Advanced Learning Content

Chapter 11: Tissue and Molecular Diagnosis

Diagnostic Molecular Pathology

The broad heading of diagnostic molecular pathology refers to multiple tests that assess molecules (proteins, ribonucleic acid [RNA] and deoxyribonucleic acid [DNA]) in tissue. The information that they provide may be useful for diagnosis, classification of tumours, prognostic predictions, identifying patients with a hereditary cancer risk, determining treatment and identifying residual disease after treatment. Immunohistochemistry is conventionally separate from this category.

Basic methods in diagnostic molecular pathology

Polymerase chain reaction

The polymerase chain reaction (PCR) amplifies DNA, yielding millions of copies from a single copy of a selected target. Amplification of RNA is also possible, using the technique of reverse transcriptase PCR (RT-PCR). It is worth noting that real-time PCR (RTPCR) is a different method, typically used for quantifi cation, with a very similar abbreviation. PCR is fast and safe and can be performed on homogenised fresh or formalin-fixed tissue. PCR-based methods have numerous applications in oncology (see Detection of clinically relevant abnormalities in genes on page 193 of the textbook), including mutational analysis (Figure 11.29 on page 192 of textbook and Figure S11.1 below), testing for clonality (Figure S11.2), detection of fusion transcripts resulting from cytogenetic changes, detection of amplifications, demonstration of MSI and detection of gene hypermethylation. PCR-based methods can also detect microorganisms in tissue but this is not a common application because of the risk of false positives.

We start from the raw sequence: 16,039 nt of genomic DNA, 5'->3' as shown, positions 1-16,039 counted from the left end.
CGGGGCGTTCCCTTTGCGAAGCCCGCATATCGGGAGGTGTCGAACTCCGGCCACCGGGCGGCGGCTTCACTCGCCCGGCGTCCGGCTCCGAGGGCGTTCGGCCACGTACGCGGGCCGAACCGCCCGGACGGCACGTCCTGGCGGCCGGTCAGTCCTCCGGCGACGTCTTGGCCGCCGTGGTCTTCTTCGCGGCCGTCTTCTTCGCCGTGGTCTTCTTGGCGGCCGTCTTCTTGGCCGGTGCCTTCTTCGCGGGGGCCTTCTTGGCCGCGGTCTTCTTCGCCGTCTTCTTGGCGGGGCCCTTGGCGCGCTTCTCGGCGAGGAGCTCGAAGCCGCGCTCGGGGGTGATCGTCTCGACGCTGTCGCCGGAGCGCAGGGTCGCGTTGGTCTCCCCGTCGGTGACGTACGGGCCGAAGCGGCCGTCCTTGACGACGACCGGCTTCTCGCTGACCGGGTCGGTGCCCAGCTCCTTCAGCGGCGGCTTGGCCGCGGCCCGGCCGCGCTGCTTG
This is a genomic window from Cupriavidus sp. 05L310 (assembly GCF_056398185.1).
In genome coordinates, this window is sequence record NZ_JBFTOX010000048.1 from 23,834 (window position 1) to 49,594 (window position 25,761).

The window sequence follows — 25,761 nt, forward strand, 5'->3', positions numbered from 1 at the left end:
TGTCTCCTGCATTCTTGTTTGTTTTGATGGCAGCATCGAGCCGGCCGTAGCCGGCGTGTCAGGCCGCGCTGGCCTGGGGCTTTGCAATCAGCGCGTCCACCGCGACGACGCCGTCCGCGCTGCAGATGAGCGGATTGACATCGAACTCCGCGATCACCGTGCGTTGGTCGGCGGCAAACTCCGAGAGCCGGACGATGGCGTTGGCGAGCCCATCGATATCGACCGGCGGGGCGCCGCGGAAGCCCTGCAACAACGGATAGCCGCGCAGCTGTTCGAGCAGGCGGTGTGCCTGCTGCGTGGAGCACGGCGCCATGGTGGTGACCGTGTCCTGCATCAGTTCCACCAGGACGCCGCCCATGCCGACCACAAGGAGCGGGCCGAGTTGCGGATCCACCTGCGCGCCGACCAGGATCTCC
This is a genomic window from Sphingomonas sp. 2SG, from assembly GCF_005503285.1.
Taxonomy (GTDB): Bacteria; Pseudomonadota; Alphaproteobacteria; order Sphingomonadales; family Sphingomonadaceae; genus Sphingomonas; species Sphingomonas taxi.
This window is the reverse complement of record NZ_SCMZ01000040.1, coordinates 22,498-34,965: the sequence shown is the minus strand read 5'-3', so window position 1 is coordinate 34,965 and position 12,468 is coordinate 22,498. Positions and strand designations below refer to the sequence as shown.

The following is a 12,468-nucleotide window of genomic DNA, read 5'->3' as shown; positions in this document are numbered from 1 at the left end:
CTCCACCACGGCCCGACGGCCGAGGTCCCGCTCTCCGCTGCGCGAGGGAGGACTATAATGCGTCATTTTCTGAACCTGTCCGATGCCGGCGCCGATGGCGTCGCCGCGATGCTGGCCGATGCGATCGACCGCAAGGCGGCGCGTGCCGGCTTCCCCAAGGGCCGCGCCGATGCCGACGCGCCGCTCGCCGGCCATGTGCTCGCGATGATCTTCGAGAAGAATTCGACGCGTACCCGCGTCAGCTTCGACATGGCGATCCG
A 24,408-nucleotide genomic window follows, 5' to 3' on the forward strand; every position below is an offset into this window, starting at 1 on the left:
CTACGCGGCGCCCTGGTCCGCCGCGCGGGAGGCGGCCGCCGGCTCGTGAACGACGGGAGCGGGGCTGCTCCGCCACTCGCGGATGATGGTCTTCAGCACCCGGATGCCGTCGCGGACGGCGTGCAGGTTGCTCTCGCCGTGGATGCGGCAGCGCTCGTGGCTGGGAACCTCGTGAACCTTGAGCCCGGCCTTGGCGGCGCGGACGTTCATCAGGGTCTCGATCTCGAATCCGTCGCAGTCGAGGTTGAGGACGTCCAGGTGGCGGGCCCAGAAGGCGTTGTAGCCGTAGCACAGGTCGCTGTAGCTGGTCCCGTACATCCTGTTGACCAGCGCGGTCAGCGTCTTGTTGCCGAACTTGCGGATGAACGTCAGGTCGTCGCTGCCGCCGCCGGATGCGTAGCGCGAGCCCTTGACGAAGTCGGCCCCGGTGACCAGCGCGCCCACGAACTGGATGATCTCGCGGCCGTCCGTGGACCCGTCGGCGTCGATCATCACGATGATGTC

Genomic changes in tumours

In normal circumstances, there is precise control of the division and proliferation of human cells. For example, various growth factors influence division by binding to specific cell surface tyrosine kinase receptors, resulting in the initiation of a complex intracellular cascade of changes. Damaged cells may undergo apoptosis, a carefully regulated process of programmed cell death.

Tumours require loss of control of cell proliferation. Abnormalities of numerous genes can affect proliferation and facilitate tumour development. The relevant genes fall into two main categories, i.e. proto-oncogenes (which stimulate cell proliferation) and tumour suppressor genes (which inhibit proliferation) but the picture is not always so straightforward. Activation of proto-oncogenes by genetic changes may induce or accelerate cell proliferation, while inhibition of tumour suppressor genes may remove the controls that normally prevent or retard proliferation. When a proto-oncogene contributes to cancer development, it is usually known as an oncogene. Other genetic changes can also facilitate tumorigenesis.